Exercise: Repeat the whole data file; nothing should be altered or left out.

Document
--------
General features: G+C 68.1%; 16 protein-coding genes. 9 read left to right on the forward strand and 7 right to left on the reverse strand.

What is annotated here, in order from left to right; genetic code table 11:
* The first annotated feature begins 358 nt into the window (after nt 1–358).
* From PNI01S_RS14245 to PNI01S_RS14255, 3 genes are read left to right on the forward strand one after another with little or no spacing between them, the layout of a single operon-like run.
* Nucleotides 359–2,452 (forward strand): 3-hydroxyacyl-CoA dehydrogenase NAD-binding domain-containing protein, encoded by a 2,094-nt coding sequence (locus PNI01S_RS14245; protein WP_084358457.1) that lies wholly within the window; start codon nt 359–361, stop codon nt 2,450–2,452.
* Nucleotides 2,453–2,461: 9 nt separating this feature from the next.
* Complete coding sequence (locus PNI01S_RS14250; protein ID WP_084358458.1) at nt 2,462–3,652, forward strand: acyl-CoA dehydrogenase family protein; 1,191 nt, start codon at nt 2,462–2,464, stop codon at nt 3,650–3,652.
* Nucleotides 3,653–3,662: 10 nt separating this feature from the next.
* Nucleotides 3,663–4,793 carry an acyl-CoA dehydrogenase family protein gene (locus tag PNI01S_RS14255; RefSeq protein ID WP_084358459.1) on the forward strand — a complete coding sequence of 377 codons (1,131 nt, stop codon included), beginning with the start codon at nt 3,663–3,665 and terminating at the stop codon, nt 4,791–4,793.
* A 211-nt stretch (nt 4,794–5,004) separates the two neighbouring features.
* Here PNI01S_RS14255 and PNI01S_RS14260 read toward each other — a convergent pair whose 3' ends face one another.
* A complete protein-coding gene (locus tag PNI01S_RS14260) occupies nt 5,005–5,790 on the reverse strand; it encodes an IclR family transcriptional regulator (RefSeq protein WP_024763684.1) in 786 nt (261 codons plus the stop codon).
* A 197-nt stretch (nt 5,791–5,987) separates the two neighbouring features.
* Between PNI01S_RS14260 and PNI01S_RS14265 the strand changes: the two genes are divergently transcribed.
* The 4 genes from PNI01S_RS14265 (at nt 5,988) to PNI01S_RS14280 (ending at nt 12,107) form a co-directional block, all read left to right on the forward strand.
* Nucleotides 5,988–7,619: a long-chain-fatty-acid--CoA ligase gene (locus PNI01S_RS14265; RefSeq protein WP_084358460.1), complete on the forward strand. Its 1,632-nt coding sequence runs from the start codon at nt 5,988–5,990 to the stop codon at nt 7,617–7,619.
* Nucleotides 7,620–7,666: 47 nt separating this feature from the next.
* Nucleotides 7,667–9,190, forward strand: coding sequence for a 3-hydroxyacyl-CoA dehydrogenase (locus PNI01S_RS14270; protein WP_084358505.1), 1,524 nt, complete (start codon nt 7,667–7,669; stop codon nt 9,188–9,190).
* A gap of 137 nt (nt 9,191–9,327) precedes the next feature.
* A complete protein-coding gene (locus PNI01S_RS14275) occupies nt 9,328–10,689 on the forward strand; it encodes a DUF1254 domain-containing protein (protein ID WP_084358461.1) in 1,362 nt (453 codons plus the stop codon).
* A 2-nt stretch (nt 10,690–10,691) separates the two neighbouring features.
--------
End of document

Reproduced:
General features: G+C 68.1%; 16 protein-coding genes. 9 read left to right on the forward strand and 7 right to left on the reverse strand.

What is annotated here, in order from left to right; genetic code table 11:
* The first annotated feature begins 358 nt into the window (after nt 1–358).
* From PNI01S_RS14245 to PNI01S_RS14255, 3 genes are read left to right on the forward strand one after another with little or no spacing between them, the layout of a single operon-like run.
* Nucleotides 359–2,452 (forward strand): 3-hydroxyacyl-CoA dehydrogenase NAD-binding domain-containing protein, encoded by a 2,094-nt coding sequence (locus PNI01S_RS14245; protein WP_084358457.1) that lies wholly within the window; start codon nt 359–361, stop codon nt 2,450–2,452.
* Nucleotides 2,453–2,461: 9 nt separating this feature from the next.
* Complete coding sequence (locus PNI01S_RS14250; protein ID WP_084358458.1) at nt 2,462–3,652, forward strand: acyl-CoA dehydrogenase family protein; 1,191 nt, start codon at nt 2,462–2,464, stop codon at nt 3,650–3,652.
* Nucleotides 3,653–3,662: 10 nt separating this feature from the next.
* Nucleotides 3,663–4,793 carry an acyl-CoA dehydrogenase family protein gene (locus tag PNI01S_RS14255; RefSeq protein ID WP_084358459.1) on the forward strand — a complete coding sequence of 377 codons (1,131 nt, stop codon included), beginning with the start codon at nt 3,663–3,665 and terminating at the stop codon, nt 4,791–4,793.
* A 211-nt stretch (nt 4,794–5,004) separates the two neighbouring features.
* Here PNI01S_RS14255 and PNI01S_RS14260 read toward each other — a convergent pair whose 3' ends face one another.
* A complete protein-coding gene (locus tag PNI01S_RS14260) occupies nt 5,005–5,790 on the reverse strand; it encodes an IclR family transcriptional regulator (RefSeq protein WP_024763684.1) in 786 nt (261 codons plus the stop codon).
* A 197-nt stretch (nt 5,791–5,987) separates the two neighbouring features.
* Between PNI01S_RS14260 and PNI01S_RS14265 the strand changes: the two genes are divergently transcribed.
* The 4 genes from PNI01S_RS14265 (at nt 5,988) to PNI01S_RS14280 (ending at nt 12,107) form a co-directional block, all read left to right on the forward strand.
* Nucleotides 5,988–7,619: a long-chain-fatty-acid--CoA ligase gene (locus PNI01S_RS14265; RefSeq protein WP_084358460.1), complete on the forward strand. Its 1,632-nt coding sequence runs from the start codon at nt 5,988–5,990 to the stop codon at nt 7,617–7,619.
* Nucleotides 7,620–7,666: 47 nt separating this feature from the next.
* Nucleotides 7,667–9,190, forward strand: coding sequence for a 3-hydroxyacyl-CoA dehydrogenase (locus PNI01S_RS14270; protein WP_084358505.1), 1,524 nt, complete (start codon nt 7,667–7,669; stop codon nt 9,188–9,190).
* A gap of 137 nt (nt 9,191–9,327) precedes the next feature.
* A complete protein-coding gene (locus PNI01S_RS14275) occupies nt 9,328–10,689 on the forward strand; it encodes a DUF1254 domain-containing protein (protein ID WP_084358461.1) in 1,362 nt (453 codons plus the stop codon).
* A 2-nt stretch (nt 10,690–10,691) separates the two neighbouring features.